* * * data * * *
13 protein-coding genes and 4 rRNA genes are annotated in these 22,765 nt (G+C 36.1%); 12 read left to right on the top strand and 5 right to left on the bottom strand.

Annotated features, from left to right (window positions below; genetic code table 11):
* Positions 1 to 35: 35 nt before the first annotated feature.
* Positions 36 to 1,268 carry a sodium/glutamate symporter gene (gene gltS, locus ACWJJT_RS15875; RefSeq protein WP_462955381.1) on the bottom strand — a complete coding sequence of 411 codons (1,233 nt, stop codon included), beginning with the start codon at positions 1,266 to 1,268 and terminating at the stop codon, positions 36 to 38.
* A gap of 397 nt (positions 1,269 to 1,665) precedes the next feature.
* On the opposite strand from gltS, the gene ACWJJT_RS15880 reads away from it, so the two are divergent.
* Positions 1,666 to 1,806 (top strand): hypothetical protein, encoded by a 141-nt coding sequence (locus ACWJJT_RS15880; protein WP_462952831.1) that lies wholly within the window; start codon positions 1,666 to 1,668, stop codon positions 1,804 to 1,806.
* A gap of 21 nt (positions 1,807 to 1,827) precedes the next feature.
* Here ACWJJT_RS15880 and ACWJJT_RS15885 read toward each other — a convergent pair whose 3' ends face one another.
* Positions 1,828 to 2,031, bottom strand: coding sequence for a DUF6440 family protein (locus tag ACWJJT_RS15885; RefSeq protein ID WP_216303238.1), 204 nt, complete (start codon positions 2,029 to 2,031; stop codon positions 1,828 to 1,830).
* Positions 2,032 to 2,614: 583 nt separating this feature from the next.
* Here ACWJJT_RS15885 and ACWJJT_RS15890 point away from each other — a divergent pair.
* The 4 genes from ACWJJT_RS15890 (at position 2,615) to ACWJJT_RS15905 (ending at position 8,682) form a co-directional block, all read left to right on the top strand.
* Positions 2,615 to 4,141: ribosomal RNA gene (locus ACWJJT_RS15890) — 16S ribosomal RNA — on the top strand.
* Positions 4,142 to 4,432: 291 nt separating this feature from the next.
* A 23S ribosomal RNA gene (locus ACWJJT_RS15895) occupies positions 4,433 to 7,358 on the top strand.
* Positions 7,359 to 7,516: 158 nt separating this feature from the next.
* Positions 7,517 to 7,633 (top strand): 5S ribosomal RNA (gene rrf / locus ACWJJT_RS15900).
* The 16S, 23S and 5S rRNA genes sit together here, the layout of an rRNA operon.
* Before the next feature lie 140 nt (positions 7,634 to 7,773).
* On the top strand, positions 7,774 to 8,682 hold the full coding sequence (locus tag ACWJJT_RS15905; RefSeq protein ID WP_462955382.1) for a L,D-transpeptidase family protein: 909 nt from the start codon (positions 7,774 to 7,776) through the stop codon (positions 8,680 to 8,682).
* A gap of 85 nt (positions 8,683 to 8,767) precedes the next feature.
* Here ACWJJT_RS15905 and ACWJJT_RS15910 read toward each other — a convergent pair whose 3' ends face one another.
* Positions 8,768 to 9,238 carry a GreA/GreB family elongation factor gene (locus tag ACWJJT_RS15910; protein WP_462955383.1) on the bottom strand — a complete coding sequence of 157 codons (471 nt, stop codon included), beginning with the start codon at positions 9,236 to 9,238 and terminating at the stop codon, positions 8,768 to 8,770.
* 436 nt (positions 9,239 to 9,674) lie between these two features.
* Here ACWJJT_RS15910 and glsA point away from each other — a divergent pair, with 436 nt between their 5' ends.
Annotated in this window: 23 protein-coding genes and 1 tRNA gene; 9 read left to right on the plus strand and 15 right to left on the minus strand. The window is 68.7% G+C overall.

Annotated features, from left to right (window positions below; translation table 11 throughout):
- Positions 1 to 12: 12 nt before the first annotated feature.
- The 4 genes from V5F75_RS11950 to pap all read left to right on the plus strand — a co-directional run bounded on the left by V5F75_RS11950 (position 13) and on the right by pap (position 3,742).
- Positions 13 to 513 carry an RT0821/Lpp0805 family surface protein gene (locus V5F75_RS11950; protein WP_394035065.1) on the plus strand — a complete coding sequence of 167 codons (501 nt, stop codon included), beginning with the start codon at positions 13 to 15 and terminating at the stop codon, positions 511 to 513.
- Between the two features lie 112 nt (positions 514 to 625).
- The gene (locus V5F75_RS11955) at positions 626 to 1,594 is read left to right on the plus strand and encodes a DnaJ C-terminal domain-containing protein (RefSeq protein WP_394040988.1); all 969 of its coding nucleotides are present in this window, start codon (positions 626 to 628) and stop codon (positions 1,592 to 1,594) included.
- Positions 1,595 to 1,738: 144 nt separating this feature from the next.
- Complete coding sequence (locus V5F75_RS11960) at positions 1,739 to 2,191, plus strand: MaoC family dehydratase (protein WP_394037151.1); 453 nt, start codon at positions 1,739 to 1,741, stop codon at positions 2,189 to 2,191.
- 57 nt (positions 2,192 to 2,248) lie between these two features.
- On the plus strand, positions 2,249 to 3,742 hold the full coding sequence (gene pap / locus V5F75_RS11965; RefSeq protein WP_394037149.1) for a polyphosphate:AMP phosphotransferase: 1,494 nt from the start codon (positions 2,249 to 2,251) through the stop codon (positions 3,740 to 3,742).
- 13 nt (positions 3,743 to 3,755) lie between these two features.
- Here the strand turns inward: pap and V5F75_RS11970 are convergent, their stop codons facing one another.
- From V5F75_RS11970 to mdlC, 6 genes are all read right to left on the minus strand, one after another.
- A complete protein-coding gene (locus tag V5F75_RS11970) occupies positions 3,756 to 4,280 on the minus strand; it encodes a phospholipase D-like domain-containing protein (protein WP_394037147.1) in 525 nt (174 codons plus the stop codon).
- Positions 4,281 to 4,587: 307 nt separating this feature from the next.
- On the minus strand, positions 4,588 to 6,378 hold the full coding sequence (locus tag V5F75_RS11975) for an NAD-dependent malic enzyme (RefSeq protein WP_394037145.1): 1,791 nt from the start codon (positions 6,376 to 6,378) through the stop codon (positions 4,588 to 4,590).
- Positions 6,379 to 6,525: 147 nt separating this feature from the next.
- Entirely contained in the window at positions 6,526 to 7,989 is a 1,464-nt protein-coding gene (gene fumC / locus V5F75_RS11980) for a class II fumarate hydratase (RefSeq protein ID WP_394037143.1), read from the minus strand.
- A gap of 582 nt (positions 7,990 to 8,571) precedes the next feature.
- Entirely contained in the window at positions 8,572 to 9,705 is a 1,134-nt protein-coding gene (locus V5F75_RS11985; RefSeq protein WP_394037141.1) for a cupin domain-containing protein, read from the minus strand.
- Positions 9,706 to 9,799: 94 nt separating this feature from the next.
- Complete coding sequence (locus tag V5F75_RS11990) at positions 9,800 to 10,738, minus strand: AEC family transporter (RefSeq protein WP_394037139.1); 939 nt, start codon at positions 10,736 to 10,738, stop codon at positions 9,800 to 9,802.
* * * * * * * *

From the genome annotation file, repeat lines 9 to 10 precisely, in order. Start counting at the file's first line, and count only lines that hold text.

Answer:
* Here ACWJJT_RS15880 and ACWJJT_RS15885 read toward each other — a convergent pair whose 3' ends face one another.
* Positions 1,828 to 2,031, bottom strand: coding sequence for a DUF6440 family protein (locus tag ACWJJT_RS15885; RefSeq protein ID WP_216303238.1), 204 nt, complete (start codon positions 2,029 to 2,031; stop codon positions 1,828 to 1,830).